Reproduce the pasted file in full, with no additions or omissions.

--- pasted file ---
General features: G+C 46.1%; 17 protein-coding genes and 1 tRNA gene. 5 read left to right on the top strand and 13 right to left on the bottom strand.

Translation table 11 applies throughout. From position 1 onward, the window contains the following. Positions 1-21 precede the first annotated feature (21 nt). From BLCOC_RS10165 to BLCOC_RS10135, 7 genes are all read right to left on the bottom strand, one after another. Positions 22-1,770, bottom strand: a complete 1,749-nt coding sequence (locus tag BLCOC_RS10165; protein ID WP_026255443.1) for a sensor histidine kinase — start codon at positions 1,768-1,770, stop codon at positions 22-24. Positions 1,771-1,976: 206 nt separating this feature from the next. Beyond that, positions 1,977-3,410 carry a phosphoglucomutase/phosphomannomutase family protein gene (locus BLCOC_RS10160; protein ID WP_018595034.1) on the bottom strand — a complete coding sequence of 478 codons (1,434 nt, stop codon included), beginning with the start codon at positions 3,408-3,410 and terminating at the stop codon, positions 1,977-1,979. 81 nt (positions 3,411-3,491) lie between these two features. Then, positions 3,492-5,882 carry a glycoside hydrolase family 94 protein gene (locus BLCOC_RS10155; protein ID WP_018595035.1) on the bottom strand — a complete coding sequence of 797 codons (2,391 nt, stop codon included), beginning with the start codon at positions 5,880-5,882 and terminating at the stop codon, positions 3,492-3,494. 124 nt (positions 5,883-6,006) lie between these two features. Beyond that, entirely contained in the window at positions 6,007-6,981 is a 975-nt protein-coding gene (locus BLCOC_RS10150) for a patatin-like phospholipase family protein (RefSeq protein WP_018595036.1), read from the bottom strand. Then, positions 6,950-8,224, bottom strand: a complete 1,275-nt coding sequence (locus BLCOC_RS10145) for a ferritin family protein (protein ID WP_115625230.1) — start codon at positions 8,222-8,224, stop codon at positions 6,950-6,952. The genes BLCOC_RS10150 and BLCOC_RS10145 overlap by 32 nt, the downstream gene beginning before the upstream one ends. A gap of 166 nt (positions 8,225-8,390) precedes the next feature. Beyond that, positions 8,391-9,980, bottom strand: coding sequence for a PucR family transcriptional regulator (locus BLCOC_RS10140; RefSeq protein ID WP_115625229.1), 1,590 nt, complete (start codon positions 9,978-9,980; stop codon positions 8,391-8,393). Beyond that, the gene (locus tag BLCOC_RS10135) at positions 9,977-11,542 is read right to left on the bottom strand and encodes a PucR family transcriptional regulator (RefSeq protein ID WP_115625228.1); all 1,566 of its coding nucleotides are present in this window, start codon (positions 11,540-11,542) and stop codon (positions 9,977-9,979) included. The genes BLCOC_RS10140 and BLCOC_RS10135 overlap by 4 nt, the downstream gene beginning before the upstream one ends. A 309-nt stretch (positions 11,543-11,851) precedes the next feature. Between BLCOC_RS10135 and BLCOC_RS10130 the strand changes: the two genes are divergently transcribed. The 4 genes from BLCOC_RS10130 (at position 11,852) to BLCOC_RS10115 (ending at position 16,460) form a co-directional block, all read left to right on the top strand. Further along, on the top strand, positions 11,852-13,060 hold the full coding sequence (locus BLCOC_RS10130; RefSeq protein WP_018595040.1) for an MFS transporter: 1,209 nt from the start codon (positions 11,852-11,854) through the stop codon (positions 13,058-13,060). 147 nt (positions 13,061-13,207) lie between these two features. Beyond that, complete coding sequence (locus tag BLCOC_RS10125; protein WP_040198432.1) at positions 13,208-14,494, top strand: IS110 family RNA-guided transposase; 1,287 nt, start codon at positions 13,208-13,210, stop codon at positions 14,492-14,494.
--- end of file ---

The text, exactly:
General features: G+C 46.1%; 17 protein-coding genes and 1 tRNA gene. 5 read left to right on the top strand and 13 right to left on the bottom strand.

Translation table 11 applies throughout. From position 1 onward, the window contains the following. Positions 1-21 precede the first annotated feature (21 nt). From BLCOC_RS10165 to BLCOC_RS10135, 7 genes are all read right to left on the bottom strand, one after another. Positions 22-1,770, bottom strand: a complete 1,749-nt coding sequence (locus tag BLCOC_RS10165; protein ID WP_026255443.1) for a sensor histidine kinase — start codon at positions 1,768-1,770, stop codon at positions 22-24. Positions 1,771-1,976: 206 nt separating this feature from the next. Beyond that, positions 1,977-3,410 carry a phosphoglucomutase/phosphomannomutase family protein gene (locus BLCOC_RS10160; protein ID WP_018595034.1) on the bottom strand — a complete coding sequence of 478 codons (1,434 nt, stop codon included), beginning with the start codon at positions 3,408-3,410 and terminating at the stop codon, positions 1,977-1,979. 81 nt (positions 3,411-3,491) lie between these two features. Then, positions 3,492-5,882 carry a glycoside hydrolase family 94 protein gene (locus BLCOC_RS10155; protein ID WP_018595035.1) on the bottom strand — a complete coding sequence of 797 codons (2,391 nt, stop codon included), beginning with the start codon at positions 5,880-5,882 and terminating at the stop codon, positions 3,492-3,494. 124 nt (positions 5,883-6,006) lie between these two features. Beyond that, entirely contained in the window at positions 6,007-6,981 is a 975-nt protein-coding gene (locus BLCOC_RS10150) for a patatin-like phospholipase family protein (RefSeq protein WP_018595036.1), read from the bottom strand. Then, positions 6,950-8,224, bottom strand: a complete 1,275-nt coding sequence (locus BLCOC_RS10145) for a ferritin family protein (protein ID WP_115625230.1) — start codon at positions 8,222-8,224, stop codon at positions 6,950-6,952. The genes BLCOC_RS10150 and BLCOC_RS10145 overlap by 32 nt, the downstream gene beginning before the upstream one ends. A gap of 166 nt (positions 8,225-8,390) precedes the next feature. Beyond that, positions 8,391-9,980, bottom strand: coding sequence for a PucR family transcriptional regulator (locus BLCOC_RS10140; RefSeq protein ID WP_115625229.1), 1,590 nt, complete (start codon positions 9,978-9,980; stop codon positions 8,391-8,393). Beyond that, the gene (locus tag BLCOC_RS10135) at positions 9,977-11,542 is read right to left on the bottom strand and encodes a PucR family transcriptional regulator (RefSeq protein ID WP_115625228.1); all 1,566 of its coding nucleotides are present in this window, start codon (positions 11,540-11,542) and stop codon (positions 9,977-9,979) included. The genes BLCOC_RS10140 and BLCOC_RS10135 overlap by 4 nt, the downstream gene beginning before the upstream one ends. A 309-nt stretch (positions 11,543-11,851) precedes the next feature. Between BLCOC_RS10135 and BLCOC_RS10130 the strand changes: the two genes are divergently transcribed. The 4 genes from BLCOC_RS10130 (at position 11,852) to BLCOC_RS10115 (ending at position 16,460) form a co-directional block, all read left to right on the top strand. Further along, on the top strand, positions 11,852-13,060 hold the full coding sequence (locus BLCOC_RS10130; RefSeq protein WP_018595040.1) for an MFS transporter: 1,209 nt from the start codon (positions 11,852-11,854) through the stop codon (positions 13,058-13,060). 147 nt (positions 13,061-13,207) lie between these two features. Beyond that, complete coding sequence (locus tag BLCOC_RS10125; protein WP_040198432.1) at positions 13,208-14,494, top strand: IS110 family RNA-guided transposase; 1,287 nt, start codon at positions 13,208-13,210, stop codon at positions 14,492-14,494.